Part 1: Citizenship

Part 1: In a Nutshell

  • A large group of people in an area organized under one government is a nation.
  • The group of people who makes rules for a nation is called a government.
  • A member of a nation is called a citizen.
  • A U.S. citizen may be either a natural or a naturalized citizen.
  • Any person born in the United States is a natural U.S. citizen.
  • Any person whose parents are U.S. citizens is a natural U.S. citizen.
  • Certain requirements must be met in order to become a naturalized U.S. citizen.
  • Hundreds of American Indian tribes had sovereign nations on the continent of North America when Europeans “discovered” this continent.
  • In the 1600s and early 1700s, Great Britain established 13 colonies along the Atlantic coast of North America.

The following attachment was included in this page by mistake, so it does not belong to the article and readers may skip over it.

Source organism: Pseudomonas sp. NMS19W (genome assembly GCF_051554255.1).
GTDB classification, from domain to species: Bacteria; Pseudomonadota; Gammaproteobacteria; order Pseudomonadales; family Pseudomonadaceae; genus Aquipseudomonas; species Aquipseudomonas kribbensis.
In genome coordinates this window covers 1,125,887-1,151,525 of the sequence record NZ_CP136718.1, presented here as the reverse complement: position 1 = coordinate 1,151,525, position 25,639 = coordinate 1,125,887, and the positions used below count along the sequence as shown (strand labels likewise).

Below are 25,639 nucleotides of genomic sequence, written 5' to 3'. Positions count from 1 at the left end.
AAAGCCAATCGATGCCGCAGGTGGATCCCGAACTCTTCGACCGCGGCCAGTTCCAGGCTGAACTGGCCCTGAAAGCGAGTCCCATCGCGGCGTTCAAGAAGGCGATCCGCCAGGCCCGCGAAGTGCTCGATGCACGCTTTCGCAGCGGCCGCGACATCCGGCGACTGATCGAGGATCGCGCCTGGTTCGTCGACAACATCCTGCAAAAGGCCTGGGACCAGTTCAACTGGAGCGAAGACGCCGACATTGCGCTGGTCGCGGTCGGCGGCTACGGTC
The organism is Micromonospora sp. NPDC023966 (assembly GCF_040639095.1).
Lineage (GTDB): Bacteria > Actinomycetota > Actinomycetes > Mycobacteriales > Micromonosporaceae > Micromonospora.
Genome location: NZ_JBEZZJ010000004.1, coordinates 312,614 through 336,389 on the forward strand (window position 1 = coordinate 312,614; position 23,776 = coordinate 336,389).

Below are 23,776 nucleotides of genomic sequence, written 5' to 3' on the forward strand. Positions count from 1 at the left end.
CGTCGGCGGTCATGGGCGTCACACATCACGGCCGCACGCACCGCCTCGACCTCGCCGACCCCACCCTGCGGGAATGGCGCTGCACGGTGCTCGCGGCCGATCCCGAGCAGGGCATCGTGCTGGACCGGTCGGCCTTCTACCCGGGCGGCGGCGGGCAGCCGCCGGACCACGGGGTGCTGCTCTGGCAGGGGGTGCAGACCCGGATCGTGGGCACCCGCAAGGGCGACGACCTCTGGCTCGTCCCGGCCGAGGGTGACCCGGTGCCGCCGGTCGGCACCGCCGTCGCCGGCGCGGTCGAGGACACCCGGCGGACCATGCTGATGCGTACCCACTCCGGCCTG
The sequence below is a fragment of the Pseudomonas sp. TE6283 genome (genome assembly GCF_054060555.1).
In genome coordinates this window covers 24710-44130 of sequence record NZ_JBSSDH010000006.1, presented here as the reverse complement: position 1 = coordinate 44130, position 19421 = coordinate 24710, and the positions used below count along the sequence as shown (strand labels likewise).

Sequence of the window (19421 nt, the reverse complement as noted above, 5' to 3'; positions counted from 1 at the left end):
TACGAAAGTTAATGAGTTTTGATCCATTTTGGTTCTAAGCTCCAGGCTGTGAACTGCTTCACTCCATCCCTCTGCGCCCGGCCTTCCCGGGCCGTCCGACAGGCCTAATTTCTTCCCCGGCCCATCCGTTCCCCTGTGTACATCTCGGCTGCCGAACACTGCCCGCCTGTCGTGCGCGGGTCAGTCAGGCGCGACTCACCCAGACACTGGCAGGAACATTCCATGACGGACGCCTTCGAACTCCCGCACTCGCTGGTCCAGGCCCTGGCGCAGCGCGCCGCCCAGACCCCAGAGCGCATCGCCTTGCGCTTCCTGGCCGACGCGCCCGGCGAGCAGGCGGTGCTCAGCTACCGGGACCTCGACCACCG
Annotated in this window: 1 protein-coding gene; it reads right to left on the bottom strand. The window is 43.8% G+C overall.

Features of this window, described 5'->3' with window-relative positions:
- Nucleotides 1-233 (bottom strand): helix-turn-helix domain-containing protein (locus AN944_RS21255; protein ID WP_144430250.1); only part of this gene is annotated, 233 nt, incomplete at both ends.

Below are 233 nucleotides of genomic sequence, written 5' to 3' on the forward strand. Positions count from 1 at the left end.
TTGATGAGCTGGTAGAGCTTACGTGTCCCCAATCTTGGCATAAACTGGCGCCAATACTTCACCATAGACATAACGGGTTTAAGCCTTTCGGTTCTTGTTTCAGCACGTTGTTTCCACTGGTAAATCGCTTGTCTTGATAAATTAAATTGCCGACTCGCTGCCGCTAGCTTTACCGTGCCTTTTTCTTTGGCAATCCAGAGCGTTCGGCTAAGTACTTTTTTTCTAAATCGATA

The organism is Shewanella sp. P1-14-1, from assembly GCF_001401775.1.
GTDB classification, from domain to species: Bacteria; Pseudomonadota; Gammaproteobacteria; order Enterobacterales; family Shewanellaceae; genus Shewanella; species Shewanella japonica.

• Great Britain was too far away to govern the colonies properly.
  • The Founding Fathers believed that all people are born with natural rights—the right to life, the right to liberty (freedom), and the right to own property.
  • The Founding Fathers thought that their rights were not being protected by the British government.
  • The Declaration of Independence stated that the colonies would unite and form a new sovereign nation.
  • The Revolutionary War was fought for freedom from the government of Great Britain.
  • A government ruled by the people is a democracy.
  • The United States is a republic with a President, and the citizens elect people to speak for them in the government.
  • The Founding Fathers wrote a plan of government for the new nation. This plan was called “The Constitution of the United States.”